In the Gospel of John, Jesus’ death on the Cross is more completely envisaged as triumph and revelation. As Jesus declares, ‘It is finished,’ (John 19:30) he reveals his divine nature and fulfills his mission on earth. Jesus words have also been translated: ‘It is accomplished.’ Through his death and resurrection, Jesus offers the promise of eternal life to all who believe in him.

As the Apostle Paul writes in 1 Corinthians 1:18: ‘For the message of the cross is foolishness to those who are perishing, but to us who are being saved it is the power of God.’ For Christians, the Cross is a symbol of hope and salvation, calling us to imitate Jesus’ self-giving love and to live lives of compassion, forgiveness, and service to others.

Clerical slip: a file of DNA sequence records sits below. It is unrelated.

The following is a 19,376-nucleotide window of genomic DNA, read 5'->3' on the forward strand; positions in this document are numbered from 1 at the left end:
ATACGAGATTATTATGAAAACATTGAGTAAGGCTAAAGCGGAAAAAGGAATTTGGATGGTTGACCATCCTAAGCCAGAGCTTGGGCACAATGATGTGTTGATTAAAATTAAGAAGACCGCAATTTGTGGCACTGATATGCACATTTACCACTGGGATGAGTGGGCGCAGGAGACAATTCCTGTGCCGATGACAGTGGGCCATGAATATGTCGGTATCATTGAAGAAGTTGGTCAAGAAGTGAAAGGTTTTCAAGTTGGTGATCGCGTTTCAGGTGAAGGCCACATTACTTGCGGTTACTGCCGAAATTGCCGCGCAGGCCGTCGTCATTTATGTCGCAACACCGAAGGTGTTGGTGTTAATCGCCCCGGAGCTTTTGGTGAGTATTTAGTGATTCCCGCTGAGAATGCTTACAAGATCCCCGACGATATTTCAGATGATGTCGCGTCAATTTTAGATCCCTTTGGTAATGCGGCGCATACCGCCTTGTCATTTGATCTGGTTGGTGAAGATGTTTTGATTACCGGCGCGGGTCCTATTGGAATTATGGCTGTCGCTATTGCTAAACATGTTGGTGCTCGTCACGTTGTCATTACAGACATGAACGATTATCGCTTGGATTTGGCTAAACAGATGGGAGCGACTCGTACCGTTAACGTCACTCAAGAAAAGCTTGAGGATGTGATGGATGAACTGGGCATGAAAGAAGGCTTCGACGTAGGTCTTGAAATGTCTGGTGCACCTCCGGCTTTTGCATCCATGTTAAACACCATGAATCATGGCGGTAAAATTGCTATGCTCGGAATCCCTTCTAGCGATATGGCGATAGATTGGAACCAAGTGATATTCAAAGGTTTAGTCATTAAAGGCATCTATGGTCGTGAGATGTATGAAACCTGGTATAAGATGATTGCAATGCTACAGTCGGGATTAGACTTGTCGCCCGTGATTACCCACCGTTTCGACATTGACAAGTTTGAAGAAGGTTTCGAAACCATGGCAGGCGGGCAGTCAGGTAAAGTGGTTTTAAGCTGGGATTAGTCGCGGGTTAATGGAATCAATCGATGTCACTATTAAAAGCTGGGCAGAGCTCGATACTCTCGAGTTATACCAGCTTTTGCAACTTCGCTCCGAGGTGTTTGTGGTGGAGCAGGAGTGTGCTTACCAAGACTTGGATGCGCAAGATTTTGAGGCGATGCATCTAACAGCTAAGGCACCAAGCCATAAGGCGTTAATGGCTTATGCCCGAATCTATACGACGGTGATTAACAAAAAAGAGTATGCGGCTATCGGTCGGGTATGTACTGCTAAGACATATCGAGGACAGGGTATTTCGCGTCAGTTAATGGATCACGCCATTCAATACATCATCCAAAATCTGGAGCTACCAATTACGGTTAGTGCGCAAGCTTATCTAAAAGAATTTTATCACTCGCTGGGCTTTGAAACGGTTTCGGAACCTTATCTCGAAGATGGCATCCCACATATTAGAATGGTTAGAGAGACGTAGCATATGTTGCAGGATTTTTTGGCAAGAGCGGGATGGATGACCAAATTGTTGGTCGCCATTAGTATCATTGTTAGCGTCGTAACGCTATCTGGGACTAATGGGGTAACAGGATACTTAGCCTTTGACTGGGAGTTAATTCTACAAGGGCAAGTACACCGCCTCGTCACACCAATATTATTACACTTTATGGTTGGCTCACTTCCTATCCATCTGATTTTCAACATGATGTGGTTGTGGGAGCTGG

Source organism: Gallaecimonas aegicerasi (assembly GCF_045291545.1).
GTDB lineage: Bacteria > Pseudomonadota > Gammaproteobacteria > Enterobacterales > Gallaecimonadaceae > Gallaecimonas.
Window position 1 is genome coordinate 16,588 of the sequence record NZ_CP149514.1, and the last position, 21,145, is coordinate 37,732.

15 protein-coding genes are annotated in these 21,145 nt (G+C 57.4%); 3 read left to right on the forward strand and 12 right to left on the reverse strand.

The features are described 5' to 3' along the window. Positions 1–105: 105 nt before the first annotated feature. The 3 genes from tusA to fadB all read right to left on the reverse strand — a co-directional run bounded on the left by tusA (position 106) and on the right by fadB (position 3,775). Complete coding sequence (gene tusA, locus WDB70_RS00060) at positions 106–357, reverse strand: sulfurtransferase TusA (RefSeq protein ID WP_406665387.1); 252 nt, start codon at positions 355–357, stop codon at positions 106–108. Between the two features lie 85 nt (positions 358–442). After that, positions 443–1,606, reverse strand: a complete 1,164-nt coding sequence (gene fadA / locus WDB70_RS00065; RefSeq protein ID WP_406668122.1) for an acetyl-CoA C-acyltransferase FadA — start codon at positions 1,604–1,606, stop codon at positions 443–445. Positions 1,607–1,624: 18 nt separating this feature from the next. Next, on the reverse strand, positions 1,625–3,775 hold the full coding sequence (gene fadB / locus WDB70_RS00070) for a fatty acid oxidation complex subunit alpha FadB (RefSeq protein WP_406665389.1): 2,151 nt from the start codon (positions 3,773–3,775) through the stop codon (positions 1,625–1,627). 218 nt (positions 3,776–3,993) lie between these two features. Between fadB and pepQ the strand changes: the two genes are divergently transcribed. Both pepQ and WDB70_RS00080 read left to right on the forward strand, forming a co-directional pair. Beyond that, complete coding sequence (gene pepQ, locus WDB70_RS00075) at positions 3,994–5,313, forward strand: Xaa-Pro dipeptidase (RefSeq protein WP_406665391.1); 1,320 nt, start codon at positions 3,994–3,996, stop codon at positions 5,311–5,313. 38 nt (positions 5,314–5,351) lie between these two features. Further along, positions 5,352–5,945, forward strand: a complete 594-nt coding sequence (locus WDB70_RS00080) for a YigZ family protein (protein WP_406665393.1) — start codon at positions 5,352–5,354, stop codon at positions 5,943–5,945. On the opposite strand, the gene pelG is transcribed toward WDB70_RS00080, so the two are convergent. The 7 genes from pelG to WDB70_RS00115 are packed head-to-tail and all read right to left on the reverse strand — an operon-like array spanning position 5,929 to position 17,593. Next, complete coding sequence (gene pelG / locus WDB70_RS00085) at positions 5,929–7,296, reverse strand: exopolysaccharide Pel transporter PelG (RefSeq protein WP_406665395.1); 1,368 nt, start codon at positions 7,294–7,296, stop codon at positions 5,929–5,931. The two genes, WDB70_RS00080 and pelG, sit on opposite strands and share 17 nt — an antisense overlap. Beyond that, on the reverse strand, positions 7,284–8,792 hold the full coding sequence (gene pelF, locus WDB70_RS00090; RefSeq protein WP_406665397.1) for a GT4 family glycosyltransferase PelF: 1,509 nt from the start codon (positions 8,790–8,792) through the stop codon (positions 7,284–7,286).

Interpretations Of The Meaning Of Jesus On The Cross

The meaning of the Cross has been debated and interpreted by theologians and religious authorities for centuries. One key concept is the idea of ‘substitutionary atonement’, which holds that Jesus’ death on the Cross was a sacrificial offering that paid the penalty for human sin, allowing believers to be reconciled with God.

Theologians and religious authorities have emphasized different aspects of the Cross. Catholic theology, for example, has emphasized the idea of the ‘paschal mystery’, which holds that Jesus’ death and resurrection were part of a larger cycle of death and rebirth that is central to the Christian message. Catholic theologian Hans Urs von Balthasar wrote that ‘the Cross stands at the center of the Christian faith because it reveals the true nature of God’s love for us: a love that is willing to suffer and die for the sake of the beloved.’